At issue are the government's plans for all-postal voting trials in elections for the European Parliament and local authorities in June. The European Parliament and Local Elections (Pilots) Bill introduces these trials in four Euro-constituencies in England: the East Midlands, the North East, the North West and Yorkshire and the Humber.

The government's proposals are at odds with the recommendations of the Electoral Commission, who originally proposed two trial regions, namely the North East and the East Midlands. Although four other regions were found to be potentially suitable, the commission felt "unable to make a positive recommendation in respect of [them]". Faced with government proposals to trial four regions, the commission commented:

"...pilots that cover over a third of the English electorate in June go further than we think necessary ... especially in the absence of the underlying legislative changes we think necessary. There is also in our view increased risk ... in running on such a large scale and we are not persuaded that the risk is outweighed by what we might learn from four regional pilots as opposed to two."

That is pretty clear, and might be felt to be conclusive coming from a body established by parliament to advise on such matters. Indeed, the bill as introduced had covered only the two regions recommended. But in January the government announced that it wanted to add two more regions, namely Yorkshire and the Humber and the North West. To cut a long story short, the bill as so amended passed the Commons but has been rejected four times by the Lords. Last week the Lords proposed a compromise which would include Yorkshire and the Humber in the trials, which is a position that the electoral Commission appear now willing to endorse. This has so far been rejected. [read on here]

The bomb and the ballot - continued

22 March 2004

The Spanish people were always against the war in Iraq, and they still are, but their consistency has not stopped U.S. Republican Congressman Dennis Hastert accusing them of appeasing terrorists. He could not be more wrong.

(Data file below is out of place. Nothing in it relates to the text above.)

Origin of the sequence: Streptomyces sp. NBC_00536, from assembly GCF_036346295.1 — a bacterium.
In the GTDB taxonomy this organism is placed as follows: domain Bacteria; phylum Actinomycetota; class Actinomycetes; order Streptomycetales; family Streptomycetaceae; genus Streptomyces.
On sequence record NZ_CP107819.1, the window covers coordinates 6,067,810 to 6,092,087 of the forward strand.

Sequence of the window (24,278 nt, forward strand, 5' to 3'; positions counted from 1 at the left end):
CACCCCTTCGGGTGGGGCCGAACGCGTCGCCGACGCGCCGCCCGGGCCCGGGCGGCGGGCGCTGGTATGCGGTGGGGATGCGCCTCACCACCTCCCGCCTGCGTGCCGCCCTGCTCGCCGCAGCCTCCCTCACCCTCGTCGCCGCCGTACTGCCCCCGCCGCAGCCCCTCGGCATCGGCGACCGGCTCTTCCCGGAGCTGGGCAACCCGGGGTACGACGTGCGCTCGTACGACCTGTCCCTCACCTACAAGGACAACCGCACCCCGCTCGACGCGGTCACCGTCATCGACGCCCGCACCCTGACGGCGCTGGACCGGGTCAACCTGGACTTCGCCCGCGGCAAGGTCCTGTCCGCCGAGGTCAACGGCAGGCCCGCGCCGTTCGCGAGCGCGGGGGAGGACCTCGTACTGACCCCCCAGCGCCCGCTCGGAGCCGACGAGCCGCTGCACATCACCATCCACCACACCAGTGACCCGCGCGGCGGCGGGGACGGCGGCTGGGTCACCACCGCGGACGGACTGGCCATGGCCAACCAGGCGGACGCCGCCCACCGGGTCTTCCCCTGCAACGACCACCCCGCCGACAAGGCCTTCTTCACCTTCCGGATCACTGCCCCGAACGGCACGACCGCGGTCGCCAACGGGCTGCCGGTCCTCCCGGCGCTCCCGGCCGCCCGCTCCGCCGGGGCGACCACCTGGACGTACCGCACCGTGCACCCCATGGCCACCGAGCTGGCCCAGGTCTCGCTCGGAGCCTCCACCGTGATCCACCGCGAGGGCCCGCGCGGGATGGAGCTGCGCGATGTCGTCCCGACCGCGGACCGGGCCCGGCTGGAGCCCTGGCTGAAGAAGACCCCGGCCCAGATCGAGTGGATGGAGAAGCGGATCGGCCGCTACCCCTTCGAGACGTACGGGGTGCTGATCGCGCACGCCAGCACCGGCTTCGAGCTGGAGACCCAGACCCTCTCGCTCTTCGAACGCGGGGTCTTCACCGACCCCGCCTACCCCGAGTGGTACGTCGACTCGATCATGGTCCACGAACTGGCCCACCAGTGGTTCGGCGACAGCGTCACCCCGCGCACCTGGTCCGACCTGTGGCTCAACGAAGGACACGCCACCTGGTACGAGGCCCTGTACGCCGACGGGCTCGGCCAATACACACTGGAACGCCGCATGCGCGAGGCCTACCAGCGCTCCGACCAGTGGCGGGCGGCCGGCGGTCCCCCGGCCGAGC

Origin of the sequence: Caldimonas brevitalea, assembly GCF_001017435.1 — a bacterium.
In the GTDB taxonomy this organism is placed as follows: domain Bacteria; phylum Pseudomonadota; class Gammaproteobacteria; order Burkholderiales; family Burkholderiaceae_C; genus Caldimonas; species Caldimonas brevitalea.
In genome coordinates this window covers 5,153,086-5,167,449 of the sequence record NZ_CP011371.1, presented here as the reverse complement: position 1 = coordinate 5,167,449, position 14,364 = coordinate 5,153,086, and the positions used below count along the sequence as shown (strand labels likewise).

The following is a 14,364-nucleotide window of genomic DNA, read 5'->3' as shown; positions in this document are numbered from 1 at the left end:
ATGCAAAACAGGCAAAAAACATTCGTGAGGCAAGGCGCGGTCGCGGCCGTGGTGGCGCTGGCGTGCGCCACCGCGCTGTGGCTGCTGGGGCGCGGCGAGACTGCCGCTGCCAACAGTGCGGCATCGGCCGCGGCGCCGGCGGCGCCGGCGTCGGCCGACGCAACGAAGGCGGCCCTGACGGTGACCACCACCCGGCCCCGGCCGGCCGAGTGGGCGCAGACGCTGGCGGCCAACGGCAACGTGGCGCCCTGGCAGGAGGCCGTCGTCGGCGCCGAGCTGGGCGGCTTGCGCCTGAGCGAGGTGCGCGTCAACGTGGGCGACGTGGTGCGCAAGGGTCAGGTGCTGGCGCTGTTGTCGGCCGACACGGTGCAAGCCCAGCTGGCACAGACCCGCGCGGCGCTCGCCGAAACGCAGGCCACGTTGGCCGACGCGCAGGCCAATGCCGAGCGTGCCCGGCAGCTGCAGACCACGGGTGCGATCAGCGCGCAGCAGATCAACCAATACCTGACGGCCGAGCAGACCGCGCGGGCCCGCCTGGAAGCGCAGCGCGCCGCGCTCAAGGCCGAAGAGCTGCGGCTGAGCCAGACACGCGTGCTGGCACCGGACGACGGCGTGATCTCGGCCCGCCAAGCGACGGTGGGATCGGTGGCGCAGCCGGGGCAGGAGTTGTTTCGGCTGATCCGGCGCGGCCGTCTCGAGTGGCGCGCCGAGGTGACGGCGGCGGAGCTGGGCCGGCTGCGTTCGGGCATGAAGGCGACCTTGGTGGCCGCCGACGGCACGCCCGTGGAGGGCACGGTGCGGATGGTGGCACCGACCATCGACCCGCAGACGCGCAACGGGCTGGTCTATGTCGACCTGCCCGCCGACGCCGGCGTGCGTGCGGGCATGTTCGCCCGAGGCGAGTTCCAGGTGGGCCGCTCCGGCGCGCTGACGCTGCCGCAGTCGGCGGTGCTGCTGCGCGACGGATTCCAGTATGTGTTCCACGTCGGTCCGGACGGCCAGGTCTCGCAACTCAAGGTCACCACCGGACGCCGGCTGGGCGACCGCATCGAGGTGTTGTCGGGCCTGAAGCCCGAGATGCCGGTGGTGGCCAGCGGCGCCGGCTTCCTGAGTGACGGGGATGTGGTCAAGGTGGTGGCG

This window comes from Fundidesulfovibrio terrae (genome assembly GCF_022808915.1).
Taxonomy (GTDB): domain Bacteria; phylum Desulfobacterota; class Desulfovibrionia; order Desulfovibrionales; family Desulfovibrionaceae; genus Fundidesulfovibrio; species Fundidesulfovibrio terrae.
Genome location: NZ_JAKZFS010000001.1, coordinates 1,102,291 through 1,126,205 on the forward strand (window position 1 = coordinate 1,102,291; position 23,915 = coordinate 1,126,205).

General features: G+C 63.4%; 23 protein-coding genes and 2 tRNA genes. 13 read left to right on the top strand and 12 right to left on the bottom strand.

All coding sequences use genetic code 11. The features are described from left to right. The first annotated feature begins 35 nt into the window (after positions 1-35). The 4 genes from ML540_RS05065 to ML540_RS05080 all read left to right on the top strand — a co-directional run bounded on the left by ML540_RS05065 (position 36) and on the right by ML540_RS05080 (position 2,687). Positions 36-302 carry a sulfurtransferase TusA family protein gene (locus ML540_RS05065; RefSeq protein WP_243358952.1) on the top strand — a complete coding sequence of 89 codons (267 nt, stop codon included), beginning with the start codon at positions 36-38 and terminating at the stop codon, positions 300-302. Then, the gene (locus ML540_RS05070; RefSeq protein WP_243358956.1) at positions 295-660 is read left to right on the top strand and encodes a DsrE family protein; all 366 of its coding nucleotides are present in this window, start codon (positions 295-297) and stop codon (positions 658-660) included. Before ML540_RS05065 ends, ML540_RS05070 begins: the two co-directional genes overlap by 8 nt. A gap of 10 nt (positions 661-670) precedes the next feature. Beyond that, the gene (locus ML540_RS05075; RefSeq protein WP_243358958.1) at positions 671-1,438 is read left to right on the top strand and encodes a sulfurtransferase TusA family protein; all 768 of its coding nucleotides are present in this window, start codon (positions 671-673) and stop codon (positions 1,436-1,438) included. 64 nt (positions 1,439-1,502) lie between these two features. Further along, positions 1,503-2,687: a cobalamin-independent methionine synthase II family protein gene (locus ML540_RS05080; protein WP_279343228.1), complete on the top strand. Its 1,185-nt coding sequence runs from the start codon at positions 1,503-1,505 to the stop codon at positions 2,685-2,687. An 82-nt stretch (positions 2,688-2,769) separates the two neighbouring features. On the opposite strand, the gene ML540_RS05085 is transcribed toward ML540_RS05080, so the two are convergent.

Views similar to the congressman's had already been widely aired.They have prospered because they are easy to grasp whereas the contrary view is complicated. Even commentators who celebrated, on principle, the arrival of a government of the left in Spain still seemed slightly embarrassed by the means of its coming to power.

So the argument still needs to be made as to why the result did not give comfort to the terrorists or further their objectives. To understand this it is necessary to consider why al-Qaida-linked groups might have wished to place these bombs in Madrid in the first place.

Although it is possible to construct a conspiracy theory according to which the bombs were designed to cause precisely the sequence of events that actually occurred, such an approach is both implausible and unnecessary. An attack like this does not depend for its "success" upon a specific, calculated outcome. The success lies in the strength of the political reaction, both domestically and, more importantly, in the international sphere. [read on here]


The bomb and the ballot

15 March 2004

The outcome of the Spanish election is not a victory for the terrorists but a recognition that international terrorism is a symptom of a global political and social malaise that the rich, western world has the primary responsibility to address.

One thing everybody agrees upon in the aftermath of an act of terrorism is that the terrorists must not be allowed to win. When the attack takes place in a democracy the concern is to avoid surrendering democratic values in the face of the outrage. Measures designed to combat terrorism that have the effect of compromising human rights or political freedoms play in to the hands of the terrorist's anti-democratic agendas, so the argument goes.

A simple solution is to clear up the mess, bury the dead and carry on as before. Like extortionists whose targets refuse to pay up, terrorists whose provocations elicit no response will eventually be forced to find another way. The IRA's bombing campaign on the UK mainland had something of this character. Appalling as the consequences were for the individual victims, the population at large declined to be stirred. This could be a testament to British stoicism, or it could be that the number of deaths caused by any single attack was never sufficient for the situation to become politically critical.

The pattern was similar through a string of international terrorist actions in the 'seventies, 'eighties and 'nineties. Each hijacking or bombing was a big news story, but when it was over the world had only changed for those who were directly involved. Even an airliner blown up over Lockerbie was a "manageable" event, reduced in historical terms to a painstaking criminal investigation that inched forward to the closure of a trial and (ultimately) financial compensation to the victims from the government of Libya. Events like this were manageable because there were perceived as strictly the exceptions to the general experience. Normally they did not happen. [read on here]